Milestone launch: CRAFT Device Foundry welcomes new era of microfluidic device fabrication

craft device foundry

The new CRAFT Device Foundry at the University of Toronto is set up to support large-scale fabrication of biomedical devices. (Photo: Daria Perevezentsev)

The Centre for Research and Applications in Fluidic Technologies (CRAFT) — a partnership between the University of Toronto and the National Research Council of Canada (NRC) — has launched a new research facility at U of T’s St. George campus. 

“The opening of the new Device Foundry marks a huge milestone for CRAFT,” says Professor Axel Guenther (MIE), Co-Director of CRAFT. The Device Foundry will bring together researchers, clinicians, entrepreneurs and industry collaborators with a goal of advancing micro-nano fluidic device fabrication. Housing equipment to support large-scale production of biomedical devices, the facility has the capability to quickly take new technologies in healthcare to commercialization.  

The Device Foundry is set up to rapidly produce and deploy polymer-based biomedical microdevices, such as organ-on-a-chip models of heart tissues, and handheld 3D skin printers. The facility features a new micro-injection molder that will allow for thousands of micro-fluidic devices to be created every hour, a micro-milling machine for creating molds, a roll-to-roll polymer coater, multiple embossers, a laser cutter, a glass 3D printer and a nano-scale 3D printer.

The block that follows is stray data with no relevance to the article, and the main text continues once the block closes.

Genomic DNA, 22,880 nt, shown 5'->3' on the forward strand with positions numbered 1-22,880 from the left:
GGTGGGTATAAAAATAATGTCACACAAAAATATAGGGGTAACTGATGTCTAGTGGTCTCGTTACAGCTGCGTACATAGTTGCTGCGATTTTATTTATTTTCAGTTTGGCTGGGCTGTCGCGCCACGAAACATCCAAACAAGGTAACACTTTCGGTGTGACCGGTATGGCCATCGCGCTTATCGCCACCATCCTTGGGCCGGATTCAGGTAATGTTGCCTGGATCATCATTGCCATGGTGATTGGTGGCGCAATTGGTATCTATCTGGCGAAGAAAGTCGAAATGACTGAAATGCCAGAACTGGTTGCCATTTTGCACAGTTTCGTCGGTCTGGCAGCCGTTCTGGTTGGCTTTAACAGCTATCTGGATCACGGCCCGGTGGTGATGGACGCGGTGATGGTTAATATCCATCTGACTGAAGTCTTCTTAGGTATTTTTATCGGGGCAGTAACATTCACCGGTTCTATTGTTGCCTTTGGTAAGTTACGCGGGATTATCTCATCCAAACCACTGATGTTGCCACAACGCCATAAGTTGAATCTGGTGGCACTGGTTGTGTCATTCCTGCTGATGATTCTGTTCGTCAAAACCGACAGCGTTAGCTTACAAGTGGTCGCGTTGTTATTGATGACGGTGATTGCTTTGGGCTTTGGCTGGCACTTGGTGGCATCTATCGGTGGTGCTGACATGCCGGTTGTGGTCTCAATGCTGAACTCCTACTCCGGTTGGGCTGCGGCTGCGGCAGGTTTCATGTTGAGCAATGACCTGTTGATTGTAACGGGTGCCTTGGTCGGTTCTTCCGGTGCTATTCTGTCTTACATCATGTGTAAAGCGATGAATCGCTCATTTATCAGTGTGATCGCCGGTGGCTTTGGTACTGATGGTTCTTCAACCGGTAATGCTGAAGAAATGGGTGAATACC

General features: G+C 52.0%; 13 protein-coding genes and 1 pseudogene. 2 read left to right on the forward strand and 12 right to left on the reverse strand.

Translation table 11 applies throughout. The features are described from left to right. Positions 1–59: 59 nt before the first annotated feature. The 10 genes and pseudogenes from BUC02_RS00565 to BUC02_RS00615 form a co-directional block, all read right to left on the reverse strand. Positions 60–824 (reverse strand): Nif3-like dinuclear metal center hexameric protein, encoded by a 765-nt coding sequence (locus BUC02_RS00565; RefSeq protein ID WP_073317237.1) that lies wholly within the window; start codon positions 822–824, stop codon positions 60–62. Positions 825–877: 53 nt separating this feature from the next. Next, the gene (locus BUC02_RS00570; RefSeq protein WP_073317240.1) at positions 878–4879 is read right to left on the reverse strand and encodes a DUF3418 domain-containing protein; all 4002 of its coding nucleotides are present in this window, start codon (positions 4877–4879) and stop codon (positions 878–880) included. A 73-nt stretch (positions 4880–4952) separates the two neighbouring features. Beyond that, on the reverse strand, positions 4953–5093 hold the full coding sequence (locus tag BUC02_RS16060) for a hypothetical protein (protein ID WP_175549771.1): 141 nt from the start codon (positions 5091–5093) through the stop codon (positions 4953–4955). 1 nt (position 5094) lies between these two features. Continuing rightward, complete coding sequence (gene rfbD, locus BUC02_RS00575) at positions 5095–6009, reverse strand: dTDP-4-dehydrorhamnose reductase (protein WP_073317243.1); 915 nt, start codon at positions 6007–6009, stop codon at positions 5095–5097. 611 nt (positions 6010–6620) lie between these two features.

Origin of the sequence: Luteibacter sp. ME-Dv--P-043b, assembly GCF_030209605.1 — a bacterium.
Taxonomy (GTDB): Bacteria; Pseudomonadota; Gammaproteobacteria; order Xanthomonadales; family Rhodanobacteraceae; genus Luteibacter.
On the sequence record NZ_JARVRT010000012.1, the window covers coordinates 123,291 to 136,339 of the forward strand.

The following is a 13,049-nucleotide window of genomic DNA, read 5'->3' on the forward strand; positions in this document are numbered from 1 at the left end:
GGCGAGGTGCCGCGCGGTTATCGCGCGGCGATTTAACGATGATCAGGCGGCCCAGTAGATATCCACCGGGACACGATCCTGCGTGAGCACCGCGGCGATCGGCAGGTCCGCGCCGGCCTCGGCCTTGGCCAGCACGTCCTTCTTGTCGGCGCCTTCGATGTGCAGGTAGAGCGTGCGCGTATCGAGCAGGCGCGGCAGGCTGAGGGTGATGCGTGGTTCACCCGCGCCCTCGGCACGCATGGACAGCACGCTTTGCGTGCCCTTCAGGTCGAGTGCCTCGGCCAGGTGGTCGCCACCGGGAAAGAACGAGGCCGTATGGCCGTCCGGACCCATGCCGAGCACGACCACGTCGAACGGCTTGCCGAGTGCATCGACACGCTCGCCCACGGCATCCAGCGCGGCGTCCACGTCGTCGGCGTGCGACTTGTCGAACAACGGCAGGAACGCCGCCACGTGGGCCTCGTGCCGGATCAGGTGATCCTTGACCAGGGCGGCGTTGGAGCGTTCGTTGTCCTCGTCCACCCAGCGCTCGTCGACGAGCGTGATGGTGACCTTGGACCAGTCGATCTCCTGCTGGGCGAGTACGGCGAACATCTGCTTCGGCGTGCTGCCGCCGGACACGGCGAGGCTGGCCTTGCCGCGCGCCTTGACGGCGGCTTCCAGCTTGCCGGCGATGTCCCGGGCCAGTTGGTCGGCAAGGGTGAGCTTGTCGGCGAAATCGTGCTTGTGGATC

The University of Toronto has one of the world’s largest microfluidic device research communities with more that 50 investigators, including Professors Milica Radisic (BME, ChemE) and Aaron Wheeler (Chemistry, BME), both co-leads at CRAFT. The NRC in Boucherville has 40 scientists contributing to micro-nano device research in areas such as diagnostics, precision medicine and cell-based therapy. 

Click here for the full U of T Engineering News story.


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